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Medical Instrumentation

Wireless Technology Choices Abound for Medical Monitoring

There's a plethora of wireless radio technologies that are applicable to medical monitoring applications. Technical, regulatory and compatibility issues drive designers choices.

DR. TIM MOORE, THE GENERICS GROUP

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Over the next 25 years, a number of factors—such as the global increase in the over-65-aged population—will have pushed medical resources to the limit. Efficiency of healthcare professionals is in turn becoming ever more vital. This can be achieved through development of new healthcare services, particularly wireless patient monitoring.

Clearly wireless monitoring can help, but today there is a plethora of wireless communication technologies and protocols, and there are a number of companies pushing different technologies and often giving conflicting advice. Choosing the right technology and implementation strategy for a medical monitoring application is critical.

A medical monitoring system can be split into a number of easily defined blocks, as shown in Figure 1. The sensor measures the desired parameter and transmits this data to the sensor processing unit. The unit processes the output from the sensor and produces a data stream compatible with the bedside monitoring station. The monitoring station will typically be connected to a number of other sensor units. The combined data from this unit can also be transmitted over a network to a nurses station as well as to a central server for data storage and information distribution. To take advantage of such a system, the correct wireless technology and strategy must be chosen.

When implementing a wireless system, an independent, flexible and objective view should be taken. Many selection criteria need to be taken into account and these differ depending upon the organization. The sidebar “Selection Criteria for Wireless Technologies” outlines the most important points to consider.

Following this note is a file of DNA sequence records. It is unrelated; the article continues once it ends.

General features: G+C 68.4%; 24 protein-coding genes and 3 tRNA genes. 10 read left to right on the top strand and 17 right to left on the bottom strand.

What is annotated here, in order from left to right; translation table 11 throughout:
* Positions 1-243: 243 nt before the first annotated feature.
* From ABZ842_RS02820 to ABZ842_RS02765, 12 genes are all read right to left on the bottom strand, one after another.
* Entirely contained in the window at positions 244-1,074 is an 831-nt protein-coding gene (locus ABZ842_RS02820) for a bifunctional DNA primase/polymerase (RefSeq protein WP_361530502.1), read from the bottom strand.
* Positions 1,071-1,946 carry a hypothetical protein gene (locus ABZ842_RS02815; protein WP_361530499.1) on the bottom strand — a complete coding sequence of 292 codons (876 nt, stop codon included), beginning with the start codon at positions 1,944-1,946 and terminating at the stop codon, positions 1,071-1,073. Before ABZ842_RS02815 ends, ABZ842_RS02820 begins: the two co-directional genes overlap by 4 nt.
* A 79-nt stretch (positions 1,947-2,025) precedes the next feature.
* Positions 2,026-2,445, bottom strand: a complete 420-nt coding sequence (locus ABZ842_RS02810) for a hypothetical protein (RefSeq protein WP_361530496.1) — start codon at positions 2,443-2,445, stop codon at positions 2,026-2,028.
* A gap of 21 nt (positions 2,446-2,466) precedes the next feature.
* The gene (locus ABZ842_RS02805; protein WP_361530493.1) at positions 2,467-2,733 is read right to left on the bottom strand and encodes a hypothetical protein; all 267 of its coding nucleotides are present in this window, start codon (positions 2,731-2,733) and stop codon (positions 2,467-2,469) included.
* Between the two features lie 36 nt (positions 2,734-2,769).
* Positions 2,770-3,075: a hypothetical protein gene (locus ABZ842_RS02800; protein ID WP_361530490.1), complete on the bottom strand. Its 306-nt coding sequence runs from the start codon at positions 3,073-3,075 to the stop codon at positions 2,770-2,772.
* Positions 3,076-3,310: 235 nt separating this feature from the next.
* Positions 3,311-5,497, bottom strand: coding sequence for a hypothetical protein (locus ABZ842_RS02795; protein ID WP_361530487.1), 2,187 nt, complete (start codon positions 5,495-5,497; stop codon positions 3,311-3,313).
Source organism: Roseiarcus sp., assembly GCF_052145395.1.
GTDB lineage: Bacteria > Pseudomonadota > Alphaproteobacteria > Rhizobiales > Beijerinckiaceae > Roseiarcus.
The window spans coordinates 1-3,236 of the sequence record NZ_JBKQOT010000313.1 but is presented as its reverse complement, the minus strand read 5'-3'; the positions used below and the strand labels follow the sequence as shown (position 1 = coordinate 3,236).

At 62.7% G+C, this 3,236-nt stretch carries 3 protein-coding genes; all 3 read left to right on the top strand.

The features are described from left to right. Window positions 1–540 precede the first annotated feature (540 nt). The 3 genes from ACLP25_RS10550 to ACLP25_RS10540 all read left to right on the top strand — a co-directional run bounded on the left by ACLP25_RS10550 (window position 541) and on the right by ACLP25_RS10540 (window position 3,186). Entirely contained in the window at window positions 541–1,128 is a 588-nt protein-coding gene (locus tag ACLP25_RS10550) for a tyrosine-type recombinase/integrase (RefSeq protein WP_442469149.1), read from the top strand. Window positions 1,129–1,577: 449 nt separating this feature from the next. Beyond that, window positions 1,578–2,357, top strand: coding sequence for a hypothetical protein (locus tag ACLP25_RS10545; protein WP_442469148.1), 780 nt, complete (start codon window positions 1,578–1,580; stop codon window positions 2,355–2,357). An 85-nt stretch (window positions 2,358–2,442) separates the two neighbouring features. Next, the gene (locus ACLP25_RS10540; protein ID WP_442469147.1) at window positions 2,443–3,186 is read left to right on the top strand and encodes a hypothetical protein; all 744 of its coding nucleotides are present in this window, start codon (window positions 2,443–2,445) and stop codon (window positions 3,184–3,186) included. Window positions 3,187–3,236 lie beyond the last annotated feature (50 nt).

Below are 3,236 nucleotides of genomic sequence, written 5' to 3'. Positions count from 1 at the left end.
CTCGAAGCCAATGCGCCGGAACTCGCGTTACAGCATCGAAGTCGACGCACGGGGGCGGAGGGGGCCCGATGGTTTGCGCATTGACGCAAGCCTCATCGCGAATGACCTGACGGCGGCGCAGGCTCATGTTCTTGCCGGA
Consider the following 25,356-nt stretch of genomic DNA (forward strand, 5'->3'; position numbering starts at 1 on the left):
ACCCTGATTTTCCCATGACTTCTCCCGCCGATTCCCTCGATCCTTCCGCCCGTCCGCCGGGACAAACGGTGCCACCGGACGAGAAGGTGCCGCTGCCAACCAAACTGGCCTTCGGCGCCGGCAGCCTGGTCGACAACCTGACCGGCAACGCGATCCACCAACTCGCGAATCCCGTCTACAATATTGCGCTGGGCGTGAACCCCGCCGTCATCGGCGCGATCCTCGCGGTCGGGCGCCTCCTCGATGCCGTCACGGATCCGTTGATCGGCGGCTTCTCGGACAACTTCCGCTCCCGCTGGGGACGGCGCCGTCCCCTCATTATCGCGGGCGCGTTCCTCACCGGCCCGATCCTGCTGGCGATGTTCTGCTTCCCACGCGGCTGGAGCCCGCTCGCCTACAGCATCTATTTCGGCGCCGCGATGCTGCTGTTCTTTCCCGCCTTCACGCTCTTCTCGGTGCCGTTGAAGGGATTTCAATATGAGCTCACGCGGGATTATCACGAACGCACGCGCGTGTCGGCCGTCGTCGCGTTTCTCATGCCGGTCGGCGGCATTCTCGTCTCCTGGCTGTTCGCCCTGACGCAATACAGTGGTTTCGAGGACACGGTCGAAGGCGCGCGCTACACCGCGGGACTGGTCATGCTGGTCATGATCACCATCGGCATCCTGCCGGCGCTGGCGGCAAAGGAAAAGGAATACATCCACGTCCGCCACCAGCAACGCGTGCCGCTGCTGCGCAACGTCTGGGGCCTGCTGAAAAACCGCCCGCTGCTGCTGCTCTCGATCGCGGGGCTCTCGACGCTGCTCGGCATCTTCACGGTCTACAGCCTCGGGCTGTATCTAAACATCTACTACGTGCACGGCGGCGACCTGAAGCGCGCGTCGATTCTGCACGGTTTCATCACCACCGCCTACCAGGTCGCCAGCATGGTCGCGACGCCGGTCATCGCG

In the medical context, wireless communication encompasses a broad area of applications, including audio, free space optics (diffuse IR and laser), inductive and radio frequency. While these each play an important role, this article explores the choices in wireless radio technologies specifically.

Variety of Wireless Radio Schemes

Radio frequency regulation varies across the globe. In the U.S., the wireless standards available are the original VHF, land mobile and UHF bands (which are being phased out), WMTS and ISM—such as 2.4 GHz, wireless LAN -802.11 b, and Bluetooth. While in Europe the current wireless standards being used in hospitals for transport of medical data are ISM and DECT. All the radio systems are standards except the current medical telemetry bands and WMTS, which are effectively bespoke. The WMTS bands have service rules that support flexible product solutions and technologies. These rules allow either simplex or duplex communications modes as well as fixed frequency or spread spectrum modulation schemes. Bespoke development is allowed within the ISM bands, however we believe there is little economic advantage, and it is likely that the same disadvantages, discussed later, will exist.

Selecting the frequency band and standard is only one part of a radio-based wireless system development. Consideration to other elements, such as power consumption, application software and antenna design must also be given. Antenna design is particularly important since it must be able to transmit and receive a signal from a base unit at all times and ideally transmit radiation away from the body if the unit is worn by a patient. Software design is also important since it must be able to cope with potentially unreliable communications links and out of range situations.